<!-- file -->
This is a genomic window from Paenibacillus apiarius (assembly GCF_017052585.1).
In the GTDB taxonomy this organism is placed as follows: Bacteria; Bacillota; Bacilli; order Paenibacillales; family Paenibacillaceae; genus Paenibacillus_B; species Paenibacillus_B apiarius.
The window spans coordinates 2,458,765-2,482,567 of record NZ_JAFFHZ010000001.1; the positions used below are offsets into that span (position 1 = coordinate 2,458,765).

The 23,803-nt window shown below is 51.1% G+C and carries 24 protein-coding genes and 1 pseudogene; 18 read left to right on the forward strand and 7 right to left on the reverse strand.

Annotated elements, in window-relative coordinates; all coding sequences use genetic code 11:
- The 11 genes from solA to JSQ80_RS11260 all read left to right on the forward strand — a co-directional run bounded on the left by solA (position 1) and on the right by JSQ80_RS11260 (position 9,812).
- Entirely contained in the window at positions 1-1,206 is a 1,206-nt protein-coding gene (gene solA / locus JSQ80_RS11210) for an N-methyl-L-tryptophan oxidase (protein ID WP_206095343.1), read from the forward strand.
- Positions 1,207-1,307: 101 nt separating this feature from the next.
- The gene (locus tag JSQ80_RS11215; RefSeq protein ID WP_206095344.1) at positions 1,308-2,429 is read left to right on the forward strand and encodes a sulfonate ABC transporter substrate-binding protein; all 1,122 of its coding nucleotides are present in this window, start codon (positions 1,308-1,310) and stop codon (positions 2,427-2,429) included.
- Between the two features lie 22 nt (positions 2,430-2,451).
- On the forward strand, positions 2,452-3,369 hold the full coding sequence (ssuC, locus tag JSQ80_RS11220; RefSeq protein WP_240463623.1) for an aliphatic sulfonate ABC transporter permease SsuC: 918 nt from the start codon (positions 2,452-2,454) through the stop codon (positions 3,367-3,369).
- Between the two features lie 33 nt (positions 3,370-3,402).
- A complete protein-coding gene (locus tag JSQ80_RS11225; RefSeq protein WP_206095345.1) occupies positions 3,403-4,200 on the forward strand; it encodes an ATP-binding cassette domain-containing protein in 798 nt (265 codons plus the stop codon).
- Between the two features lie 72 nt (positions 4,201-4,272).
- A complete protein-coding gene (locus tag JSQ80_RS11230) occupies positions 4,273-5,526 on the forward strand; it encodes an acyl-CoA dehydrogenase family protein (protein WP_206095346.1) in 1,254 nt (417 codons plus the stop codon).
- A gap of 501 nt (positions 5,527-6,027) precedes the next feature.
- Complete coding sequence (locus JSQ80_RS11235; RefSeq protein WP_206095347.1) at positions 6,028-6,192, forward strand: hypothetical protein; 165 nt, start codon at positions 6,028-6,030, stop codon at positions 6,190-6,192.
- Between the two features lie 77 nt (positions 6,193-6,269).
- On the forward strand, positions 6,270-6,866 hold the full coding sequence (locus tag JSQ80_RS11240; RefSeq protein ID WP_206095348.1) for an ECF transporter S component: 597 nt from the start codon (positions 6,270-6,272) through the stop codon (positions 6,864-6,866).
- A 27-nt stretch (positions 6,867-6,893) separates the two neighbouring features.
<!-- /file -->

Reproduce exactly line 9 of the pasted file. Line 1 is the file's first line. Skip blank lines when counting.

- The gene (locus tag JSQ80_RS11215; RefSeq protein ID WP_206095344.1) at positions 1,308-2,429 is read left to right on the forward strand and encodes a sulfonate ABC transporter substrate-binding protein; all 1,122 of its coding nucleotides are present in this window, start codon (positions 1,308-1,310) and stop codon (positions 2,427-2,429) included.